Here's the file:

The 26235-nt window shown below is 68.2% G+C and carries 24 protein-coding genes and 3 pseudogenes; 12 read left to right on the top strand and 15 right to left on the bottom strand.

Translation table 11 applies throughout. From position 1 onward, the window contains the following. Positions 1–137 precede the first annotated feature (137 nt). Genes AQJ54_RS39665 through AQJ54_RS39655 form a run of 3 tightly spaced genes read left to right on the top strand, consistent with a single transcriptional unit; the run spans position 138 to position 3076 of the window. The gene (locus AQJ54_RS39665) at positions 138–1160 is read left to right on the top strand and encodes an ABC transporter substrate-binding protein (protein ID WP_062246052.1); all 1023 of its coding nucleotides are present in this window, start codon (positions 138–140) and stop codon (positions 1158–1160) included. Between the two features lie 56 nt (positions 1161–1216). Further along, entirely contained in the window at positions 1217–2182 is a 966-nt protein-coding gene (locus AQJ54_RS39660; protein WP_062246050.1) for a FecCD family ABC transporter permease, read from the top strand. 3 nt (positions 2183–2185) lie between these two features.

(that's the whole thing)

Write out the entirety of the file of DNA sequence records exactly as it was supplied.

The 26235-nt window shown below is 68.2% G+C and carries 24 protein-coding genes and 3 pseudogenes; 12 read left to right on the top strand and 15 right to left on the bottom strand.

Translation table 11 applies throughout. From position 1 onward, the window contains the following. Positions 1–137 precede the first annotated feature (137 nt). Genes AQJ54_RS39665 through AQJ54_RS39655 form a run of 3 tightly spaced genes read left to right on the top strand, consistent with a single transcriptional unit; the run spans position 138 to position 3076 of the window. The gene (locus AQJ54_RS39665) at positions 138–1160 is read left to right on the top strand and encodes an ABC transporter substrate-binding protein (protein ID WP_062246052.1); all 1023 of its coding nucleotides are present in this window, start codon (positions 138–140) and stop codon (positions 1158–1160) included. Between the two features lie 56 nt (positions 1161–1216). Further along, entirely contained in the window at positions 1217–2182 is a 966-nt protein-coding gene (locus AQJ54_RS39660; protein WP_062246050.1) for a FecCD family ABC transporter permease, read from the top strand. 3 nt (positions 2183–2185) lie between these two features.